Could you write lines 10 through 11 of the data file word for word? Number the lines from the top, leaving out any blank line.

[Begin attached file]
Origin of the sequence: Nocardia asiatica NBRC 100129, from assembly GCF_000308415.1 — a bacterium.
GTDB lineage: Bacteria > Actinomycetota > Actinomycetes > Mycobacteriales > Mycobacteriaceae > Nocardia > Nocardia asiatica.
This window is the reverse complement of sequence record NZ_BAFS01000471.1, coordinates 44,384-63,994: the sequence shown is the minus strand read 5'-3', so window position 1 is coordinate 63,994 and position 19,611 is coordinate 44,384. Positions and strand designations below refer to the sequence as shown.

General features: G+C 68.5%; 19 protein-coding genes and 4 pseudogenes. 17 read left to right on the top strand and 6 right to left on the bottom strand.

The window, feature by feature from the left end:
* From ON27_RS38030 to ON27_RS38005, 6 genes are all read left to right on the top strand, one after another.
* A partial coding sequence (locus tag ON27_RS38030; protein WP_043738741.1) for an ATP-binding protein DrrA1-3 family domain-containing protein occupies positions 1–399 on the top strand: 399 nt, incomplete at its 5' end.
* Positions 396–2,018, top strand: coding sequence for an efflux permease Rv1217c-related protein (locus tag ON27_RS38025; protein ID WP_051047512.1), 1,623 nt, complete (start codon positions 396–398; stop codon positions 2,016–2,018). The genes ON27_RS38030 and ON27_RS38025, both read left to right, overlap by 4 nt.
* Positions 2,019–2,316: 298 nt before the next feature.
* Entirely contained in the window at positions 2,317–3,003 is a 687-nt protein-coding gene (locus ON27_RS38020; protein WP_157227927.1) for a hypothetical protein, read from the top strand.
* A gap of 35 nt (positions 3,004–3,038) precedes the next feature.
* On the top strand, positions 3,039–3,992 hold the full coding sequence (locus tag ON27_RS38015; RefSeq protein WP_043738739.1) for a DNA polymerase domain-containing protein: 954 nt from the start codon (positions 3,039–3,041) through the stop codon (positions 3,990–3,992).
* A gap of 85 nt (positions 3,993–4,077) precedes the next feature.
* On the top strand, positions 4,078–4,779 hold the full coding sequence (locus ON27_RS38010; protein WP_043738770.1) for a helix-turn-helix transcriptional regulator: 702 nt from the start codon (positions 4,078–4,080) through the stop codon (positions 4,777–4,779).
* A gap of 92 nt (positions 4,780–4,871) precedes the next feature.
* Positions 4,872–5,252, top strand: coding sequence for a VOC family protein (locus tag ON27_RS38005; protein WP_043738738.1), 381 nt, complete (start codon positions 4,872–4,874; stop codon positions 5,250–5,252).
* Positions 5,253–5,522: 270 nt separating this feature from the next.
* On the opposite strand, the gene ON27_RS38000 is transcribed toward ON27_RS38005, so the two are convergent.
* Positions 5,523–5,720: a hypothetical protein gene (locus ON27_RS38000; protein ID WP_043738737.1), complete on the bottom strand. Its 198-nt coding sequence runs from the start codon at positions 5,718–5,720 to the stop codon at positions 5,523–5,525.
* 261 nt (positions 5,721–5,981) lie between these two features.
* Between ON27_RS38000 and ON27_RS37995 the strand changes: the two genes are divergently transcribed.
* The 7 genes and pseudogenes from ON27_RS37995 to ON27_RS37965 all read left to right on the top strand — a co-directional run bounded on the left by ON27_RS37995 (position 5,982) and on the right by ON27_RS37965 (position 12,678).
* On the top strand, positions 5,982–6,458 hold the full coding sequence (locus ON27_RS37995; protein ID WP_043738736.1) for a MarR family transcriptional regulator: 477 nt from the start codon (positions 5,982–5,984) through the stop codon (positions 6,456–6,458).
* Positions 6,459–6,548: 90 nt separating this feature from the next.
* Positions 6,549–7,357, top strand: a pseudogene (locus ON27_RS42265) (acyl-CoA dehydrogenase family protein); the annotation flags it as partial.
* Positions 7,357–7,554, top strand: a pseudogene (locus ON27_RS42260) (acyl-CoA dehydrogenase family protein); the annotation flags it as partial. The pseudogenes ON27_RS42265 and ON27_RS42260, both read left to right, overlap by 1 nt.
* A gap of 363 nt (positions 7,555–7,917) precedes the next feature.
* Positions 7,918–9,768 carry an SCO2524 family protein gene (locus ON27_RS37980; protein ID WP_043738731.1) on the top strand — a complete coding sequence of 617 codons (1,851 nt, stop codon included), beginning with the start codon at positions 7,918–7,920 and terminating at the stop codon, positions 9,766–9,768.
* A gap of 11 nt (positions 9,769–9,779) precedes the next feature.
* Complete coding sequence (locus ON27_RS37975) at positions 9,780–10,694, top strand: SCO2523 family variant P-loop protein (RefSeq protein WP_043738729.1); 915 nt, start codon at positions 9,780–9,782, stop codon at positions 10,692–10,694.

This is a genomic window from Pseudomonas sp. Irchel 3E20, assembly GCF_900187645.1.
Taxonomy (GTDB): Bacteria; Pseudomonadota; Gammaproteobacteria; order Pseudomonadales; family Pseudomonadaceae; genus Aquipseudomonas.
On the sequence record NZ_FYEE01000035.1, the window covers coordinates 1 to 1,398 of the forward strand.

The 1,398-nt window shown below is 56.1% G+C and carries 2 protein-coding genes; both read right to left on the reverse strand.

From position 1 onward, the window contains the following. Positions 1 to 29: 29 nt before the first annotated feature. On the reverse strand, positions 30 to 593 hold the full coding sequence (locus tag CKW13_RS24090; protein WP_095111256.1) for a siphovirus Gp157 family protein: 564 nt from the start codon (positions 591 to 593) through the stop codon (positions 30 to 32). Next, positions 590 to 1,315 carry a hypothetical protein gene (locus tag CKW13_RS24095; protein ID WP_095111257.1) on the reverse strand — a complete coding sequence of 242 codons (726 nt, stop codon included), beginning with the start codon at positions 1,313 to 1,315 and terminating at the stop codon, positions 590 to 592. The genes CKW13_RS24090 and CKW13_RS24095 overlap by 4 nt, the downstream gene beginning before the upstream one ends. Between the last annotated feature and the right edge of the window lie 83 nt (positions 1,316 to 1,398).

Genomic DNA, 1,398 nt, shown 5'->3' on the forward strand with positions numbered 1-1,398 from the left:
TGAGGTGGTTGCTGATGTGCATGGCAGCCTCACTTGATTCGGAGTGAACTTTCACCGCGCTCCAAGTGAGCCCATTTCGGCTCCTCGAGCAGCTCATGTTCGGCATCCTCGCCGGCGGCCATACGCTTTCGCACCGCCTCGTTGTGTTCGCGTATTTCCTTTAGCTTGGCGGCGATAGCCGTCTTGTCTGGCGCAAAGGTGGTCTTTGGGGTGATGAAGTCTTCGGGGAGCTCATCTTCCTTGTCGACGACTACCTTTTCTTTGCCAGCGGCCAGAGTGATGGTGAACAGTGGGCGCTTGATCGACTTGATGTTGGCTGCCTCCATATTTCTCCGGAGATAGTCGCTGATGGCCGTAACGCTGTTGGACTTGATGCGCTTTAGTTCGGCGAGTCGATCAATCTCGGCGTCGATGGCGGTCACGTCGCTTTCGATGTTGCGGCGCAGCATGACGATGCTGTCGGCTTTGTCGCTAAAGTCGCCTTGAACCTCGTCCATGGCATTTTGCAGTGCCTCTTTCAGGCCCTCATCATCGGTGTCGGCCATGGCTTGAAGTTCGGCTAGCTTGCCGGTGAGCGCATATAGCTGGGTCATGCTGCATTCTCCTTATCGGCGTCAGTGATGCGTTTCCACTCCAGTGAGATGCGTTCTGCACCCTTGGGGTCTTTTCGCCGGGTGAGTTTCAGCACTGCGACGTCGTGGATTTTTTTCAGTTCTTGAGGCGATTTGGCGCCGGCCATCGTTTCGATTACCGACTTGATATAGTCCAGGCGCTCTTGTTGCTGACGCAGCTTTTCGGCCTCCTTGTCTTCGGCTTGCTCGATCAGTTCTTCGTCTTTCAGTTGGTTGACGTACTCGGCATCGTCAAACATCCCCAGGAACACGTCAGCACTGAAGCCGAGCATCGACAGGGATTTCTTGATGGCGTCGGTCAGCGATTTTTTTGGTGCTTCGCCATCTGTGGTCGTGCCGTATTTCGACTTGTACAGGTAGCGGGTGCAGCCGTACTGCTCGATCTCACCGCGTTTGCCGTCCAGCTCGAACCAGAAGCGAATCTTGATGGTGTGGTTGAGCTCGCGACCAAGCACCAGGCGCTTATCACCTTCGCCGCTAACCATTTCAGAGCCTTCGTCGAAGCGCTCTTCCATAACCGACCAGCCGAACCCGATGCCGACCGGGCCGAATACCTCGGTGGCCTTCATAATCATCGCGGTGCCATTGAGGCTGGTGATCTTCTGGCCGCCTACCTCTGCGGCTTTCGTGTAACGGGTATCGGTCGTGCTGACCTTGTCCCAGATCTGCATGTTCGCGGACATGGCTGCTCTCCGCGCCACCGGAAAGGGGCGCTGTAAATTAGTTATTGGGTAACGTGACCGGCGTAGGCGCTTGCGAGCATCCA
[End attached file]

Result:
* Entirely contained in the window at positions 2,317–3,003 is a 687-nt protein-coding gene (locus ON27_RS38020; protein WP_157227927.1) for a hypothetical protein, read from the top strand.
* A gap of 35 nt (positions 3,004–3,038) precedes the next feature.